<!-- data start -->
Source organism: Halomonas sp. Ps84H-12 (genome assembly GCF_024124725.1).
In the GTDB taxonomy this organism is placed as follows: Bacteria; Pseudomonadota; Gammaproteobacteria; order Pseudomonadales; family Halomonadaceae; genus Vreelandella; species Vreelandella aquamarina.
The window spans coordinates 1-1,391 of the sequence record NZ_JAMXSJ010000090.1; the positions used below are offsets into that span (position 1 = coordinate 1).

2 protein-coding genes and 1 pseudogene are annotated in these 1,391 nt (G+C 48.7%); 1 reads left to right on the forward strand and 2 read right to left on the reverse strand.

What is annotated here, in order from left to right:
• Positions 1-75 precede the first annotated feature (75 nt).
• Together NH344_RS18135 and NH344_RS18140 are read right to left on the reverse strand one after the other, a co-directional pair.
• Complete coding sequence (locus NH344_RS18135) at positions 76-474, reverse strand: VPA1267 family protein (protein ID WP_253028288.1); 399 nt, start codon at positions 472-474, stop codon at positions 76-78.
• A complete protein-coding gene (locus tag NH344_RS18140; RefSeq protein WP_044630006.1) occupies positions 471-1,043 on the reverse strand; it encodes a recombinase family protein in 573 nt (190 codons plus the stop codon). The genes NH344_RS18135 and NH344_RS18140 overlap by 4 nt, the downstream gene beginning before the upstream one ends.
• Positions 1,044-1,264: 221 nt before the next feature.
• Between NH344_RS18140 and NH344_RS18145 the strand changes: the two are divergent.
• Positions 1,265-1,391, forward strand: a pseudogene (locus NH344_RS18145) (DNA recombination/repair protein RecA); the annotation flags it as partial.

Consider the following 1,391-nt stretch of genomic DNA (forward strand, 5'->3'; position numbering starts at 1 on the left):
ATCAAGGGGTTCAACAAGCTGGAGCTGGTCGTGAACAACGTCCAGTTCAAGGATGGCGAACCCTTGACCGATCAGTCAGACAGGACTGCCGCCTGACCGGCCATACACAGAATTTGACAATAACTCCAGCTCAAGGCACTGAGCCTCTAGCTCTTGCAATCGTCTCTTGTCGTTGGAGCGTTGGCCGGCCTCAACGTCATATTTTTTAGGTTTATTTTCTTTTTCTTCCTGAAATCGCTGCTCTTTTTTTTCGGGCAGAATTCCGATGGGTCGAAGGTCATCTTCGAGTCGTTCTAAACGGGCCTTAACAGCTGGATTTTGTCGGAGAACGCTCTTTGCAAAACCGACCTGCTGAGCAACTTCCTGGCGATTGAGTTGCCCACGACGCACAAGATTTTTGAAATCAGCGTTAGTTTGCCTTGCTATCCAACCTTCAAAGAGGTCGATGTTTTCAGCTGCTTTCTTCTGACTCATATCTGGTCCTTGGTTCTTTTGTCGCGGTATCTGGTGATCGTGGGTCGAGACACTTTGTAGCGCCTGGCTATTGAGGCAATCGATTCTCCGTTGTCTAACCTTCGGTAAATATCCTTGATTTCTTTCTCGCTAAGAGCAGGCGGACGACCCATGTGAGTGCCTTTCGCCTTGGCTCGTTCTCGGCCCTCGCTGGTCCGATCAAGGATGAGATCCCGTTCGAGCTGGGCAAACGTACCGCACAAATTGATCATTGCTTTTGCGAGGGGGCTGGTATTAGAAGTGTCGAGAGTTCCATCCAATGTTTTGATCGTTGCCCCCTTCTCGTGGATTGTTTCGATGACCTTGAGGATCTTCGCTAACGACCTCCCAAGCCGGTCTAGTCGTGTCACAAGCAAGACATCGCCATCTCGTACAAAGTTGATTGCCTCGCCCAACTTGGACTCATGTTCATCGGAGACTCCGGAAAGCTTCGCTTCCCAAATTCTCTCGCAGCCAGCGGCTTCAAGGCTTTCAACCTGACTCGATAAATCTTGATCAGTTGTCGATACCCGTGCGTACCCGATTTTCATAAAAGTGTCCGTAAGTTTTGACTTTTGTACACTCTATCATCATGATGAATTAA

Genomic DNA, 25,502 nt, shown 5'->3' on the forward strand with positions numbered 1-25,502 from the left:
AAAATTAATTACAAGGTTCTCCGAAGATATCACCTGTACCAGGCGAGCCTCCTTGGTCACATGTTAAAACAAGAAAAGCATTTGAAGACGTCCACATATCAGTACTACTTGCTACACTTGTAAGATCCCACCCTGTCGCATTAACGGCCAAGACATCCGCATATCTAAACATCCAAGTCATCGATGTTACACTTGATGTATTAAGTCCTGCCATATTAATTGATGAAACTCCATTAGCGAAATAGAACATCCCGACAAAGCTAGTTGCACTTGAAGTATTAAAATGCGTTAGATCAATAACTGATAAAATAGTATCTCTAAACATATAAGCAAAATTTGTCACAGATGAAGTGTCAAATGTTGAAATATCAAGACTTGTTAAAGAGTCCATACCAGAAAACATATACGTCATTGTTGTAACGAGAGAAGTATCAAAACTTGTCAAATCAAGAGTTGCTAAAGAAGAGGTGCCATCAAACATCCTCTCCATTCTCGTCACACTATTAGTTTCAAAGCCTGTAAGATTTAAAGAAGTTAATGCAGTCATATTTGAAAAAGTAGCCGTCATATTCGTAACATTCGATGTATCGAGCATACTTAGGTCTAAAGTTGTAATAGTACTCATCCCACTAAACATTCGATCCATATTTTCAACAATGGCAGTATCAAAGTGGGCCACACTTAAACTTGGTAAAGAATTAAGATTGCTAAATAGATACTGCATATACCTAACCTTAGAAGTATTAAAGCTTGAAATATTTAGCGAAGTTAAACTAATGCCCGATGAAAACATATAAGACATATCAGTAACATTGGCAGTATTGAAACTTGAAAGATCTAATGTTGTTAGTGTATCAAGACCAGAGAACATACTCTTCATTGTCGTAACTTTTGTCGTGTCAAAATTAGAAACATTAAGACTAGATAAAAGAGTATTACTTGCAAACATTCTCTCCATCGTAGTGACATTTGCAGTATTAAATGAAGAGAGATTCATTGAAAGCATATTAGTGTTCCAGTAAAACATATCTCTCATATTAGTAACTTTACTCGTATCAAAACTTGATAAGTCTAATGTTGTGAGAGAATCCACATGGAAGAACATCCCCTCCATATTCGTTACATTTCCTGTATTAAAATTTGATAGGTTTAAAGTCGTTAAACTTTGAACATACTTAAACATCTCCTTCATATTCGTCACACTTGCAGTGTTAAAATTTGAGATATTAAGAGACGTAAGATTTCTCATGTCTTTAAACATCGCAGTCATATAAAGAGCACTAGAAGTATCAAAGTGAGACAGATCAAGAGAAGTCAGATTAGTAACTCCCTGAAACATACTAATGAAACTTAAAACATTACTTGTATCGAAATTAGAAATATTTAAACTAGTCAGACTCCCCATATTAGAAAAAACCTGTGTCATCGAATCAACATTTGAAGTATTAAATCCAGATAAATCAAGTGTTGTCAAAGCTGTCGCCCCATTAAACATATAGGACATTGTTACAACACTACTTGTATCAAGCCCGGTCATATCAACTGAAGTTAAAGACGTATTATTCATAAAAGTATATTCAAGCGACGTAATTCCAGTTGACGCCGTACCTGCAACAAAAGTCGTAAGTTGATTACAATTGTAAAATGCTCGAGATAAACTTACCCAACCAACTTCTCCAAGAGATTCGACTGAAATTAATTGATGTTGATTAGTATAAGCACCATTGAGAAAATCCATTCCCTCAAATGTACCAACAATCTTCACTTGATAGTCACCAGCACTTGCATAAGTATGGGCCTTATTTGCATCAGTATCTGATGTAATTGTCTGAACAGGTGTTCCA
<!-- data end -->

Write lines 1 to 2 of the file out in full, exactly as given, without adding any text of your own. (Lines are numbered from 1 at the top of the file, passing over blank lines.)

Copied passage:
Source organism: Halomonas sp. Ps84H-12 (genome assembly GCF_024124725.1).
In the GTDB taxonomy this organism is placed as follows: Bacteria; Pseudomonadota; Gammaproteobacteria; order Pseudomonadales; family Halomonadaceae; genus Vreelandella; species Vreelandella aquamarina.